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The Seismicity at the Castor Underground Gas Storage, Spain, was Induced by Pressure Buildup, Buoyancy, Aseismic Slip, Shear Slip Stress Transfer and Slip-Driven Pressure Changes
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  • Victor Vilarrasa,
  • Silvia De Simone,
  • Jesus Carrera,
  • Antonio Villaseñor
Victor Vilarrasa
Institute of Environmental Assessment and Water Research (IDAEA-CSIC)

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Silvia De Simone
Géosciences Rennes
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Jesus Carrera
Institute of Environmental Assessment and Water Research (IDAEA), CSIC, c/ Jordi Girona 18, 08034
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Antonio Villaseñor
Spanish National Research Council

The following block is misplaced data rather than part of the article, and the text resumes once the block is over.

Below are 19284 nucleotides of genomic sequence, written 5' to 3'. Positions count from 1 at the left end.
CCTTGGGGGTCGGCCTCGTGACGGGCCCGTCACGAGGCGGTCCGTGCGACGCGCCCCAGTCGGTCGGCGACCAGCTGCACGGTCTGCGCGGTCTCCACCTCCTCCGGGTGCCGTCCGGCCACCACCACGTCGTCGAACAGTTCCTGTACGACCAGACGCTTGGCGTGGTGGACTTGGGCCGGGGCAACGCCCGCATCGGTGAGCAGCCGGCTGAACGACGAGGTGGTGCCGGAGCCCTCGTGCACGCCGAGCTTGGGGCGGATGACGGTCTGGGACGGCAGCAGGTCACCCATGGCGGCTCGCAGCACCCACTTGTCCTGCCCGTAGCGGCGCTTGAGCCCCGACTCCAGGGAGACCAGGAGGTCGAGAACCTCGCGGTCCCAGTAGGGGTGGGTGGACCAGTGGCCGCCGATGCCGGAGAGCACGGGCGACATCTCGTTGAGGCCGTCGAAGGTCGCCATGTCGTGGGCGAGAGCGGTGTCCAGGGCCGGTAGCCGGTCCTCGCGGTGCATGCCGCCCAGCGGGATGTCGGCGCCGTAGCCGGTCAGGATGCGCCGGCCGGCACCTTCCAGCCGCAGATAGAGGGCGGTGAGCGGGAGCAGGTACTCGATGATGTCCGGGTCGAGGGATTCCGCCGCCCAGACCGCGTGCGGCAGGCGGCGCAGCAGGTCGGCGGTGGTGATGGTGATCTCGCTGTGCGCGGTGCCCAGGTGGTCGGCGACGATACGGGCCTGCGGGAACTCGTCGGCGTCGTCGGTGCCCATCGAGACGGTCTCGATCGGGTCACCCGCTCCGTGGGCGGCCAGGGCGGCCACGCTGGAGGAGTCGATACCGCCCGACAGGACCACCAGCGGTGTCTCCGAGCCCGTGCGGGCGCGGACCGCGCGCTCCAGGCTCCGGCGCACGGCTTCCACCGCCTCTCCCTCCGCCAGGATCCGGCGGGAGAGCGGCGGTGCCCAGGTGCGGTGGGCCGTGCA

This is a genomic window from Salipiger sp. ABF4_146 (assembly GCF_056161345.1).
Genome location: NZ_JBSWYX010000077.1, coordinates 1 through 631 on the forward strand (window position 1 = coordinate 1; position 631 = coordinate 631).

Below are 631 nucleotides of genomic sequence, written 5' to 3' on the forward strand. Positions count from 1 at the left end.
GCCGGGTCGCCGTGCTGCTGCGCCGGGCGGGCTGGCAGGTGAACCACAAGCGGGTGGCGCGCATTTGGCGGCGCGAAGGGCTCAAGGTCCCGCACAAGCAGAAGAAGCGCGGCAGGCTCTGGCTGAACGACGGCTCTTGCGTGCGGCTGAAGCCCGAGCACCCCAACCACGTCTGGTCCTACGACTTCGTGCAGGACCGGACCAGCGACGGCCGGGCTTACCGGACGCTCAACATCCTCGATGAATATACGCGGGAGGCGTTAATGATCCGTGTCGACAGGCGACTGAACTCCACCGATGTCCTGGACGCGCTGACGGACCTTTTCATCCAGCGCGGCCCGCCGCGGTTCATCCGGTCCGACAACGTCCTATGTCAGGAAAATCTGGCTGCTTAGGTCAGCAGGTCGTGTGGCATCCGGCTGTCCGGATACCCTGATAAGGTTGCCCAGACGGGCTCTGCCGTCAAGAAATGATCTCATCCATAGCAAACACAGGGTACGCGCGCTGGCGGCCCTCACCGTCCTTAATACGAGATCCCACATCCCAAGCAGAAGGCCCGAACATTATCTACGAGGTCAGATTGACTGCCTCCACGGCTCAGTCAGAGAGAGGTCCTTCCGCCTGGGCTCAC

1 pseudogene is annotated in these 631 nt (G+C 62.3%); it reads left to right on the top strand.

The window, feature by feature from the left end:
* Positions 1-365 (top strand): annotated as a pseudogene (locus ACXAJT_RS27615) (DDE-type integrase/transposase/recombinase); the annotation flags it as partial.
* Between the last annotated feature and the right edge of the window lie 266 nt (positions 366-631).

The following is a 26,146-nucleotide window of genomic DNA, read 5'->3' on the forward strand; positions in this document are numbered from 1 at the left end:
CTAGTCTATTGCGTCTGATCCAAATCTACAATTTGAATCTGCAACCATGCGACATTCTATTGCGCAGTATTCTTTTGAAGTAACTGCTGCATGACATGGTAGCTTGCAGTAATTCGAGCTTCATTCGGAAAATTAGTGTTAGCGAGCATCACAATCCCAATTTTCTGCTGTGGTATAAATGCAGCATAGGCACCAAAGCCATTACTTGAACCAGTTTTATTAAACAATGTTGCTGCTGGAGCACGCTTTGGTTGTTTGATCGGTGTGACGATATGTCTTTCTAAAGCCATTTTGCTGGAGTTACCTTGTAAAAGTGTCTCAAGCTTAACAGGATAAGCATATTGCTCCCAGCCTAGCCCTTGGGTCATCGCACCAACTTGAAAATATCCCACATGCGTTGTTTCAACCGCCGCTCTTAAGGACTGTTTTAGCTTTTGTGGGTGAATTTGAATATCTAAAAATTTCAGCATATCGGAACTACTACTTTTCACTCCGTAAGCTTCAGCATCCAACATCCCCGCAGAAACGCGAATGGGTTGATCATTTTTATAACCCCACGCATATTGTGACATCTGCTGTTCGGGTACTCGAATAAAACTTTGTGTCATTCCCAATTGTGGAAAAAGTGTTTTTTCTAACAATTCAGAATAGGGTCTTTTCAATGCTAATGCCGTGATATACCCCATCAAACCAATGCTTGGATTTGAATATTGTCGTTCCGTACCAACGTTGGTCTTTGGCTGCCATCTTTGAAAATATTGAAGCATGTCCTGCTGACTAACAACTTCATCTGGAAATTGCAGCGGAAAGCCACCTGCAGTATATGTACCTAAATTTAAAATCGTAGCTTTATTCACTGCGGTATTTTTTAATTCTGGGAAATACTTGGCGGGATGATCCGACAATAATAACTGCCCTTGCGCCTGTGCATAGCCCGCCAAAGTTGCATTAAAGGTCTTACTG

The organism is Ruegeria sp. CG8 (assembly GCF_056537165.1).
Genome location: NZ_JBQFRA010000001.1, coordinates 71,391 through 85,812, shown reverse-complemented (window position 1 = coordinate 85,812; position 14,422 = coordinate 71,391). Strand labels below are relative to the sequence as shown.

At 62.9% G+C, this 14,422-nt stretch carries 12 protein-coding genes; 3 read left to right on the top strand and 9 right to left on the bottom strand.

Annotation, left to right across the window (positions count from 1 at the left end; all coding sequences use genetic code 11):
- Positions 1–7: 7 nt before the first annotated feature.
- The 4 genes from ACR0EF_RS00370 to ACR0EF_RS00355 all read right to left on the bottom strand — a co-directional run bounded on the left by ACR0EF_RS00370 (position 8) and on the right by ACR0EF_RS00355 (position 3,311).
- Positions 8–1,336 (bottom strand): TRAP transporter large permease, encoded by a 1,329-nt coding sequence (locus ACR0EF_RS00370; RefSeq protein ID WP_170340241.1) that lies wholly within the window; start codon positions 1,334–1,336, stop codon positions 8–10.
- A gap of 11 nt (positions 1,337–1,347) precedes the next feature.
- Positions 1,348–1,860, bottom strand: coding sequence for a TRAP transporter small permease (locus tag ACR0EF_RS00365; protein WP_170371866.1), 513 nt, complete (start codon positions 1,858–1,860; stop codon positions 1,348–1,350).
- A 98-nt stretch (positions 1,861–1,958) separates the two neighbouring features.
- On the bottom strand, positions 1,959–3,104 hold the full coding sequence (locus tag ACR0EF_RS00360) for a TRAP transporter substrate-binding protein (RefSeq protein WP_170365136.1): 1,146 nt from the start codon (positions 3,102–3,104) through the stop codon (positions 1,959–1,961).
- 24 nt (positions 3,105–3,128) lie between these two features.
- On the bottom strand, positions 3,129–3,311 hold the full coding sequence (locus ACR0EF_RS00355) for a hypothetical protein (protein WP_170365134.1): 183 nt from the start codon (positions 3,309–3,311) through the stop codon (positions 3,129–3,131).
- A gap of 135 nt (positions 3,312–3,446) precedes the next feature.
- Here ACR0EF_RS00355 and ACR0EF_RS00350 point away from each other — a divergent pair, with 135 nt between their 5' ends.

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The Underground Gas Storage (UGS) project of Castor, Spain, was strategically conceived to guarantee the Spanish gas demand during 50 days. Yet, the project did not enter into operation because it was cancelled as a result of a sequence of felt earthquakes induced after cushion gas injection. The project cancellation implied an investment compensation to the operating company that may cost up to 4.73 billion euros to Spanish citizens. The sequence contained the three largest earthquakes (M4.08, M4.01 and M3.97) ever induced by any of the more than 640 UGS facilities around the world. The largest earthquakes were induced some 20 days after stopping injection, which lasted for 15 days. The focal depth of these earthquakes was between 4 to 10 km, far deeper than the 1.7 km injection depth. To understand the causes of this induced seismicity, we have performed coupled two-phase flow and geomechanical numerical simulations and we have employed Okada’s solution to analyze the shear slip stress transfer. We analyzed four seismicity-inducing mechanisms (pore pressure build-up, stress transfer, destabilizing buoyancy, and recovery of pressure drops that ensure transient stability in regions that are mechanically destabilized after a microseism). We found that the onset of seismicity was induced by gas injection, which reactivated the critically stressed Amposta fault through pore pressure buildup and buoyancy. The Amposta fault, a mature fault bounding the storage formation, crept, accumulating aseismic slip. Destabilization of the fault continued even after the stop of injection because of the permanent effect of buoyancy caused by the low density of the injected gas. The progressive accumulation of slip perturbed the stress around the rupture area of the Amposta fault and eventually reactivated a critically stressed unmapped fault located in the crystalline basement. Once this deep fault was reactivated, the sequence of earthquakes was induced by shear slip stress transfer, with transient slip-driven pore pressure changes likely controlling the delay between earthquakes. We contend that an analysis of fault stability prior to gas injection would have identified the high risk of inducing seismicity at Castor.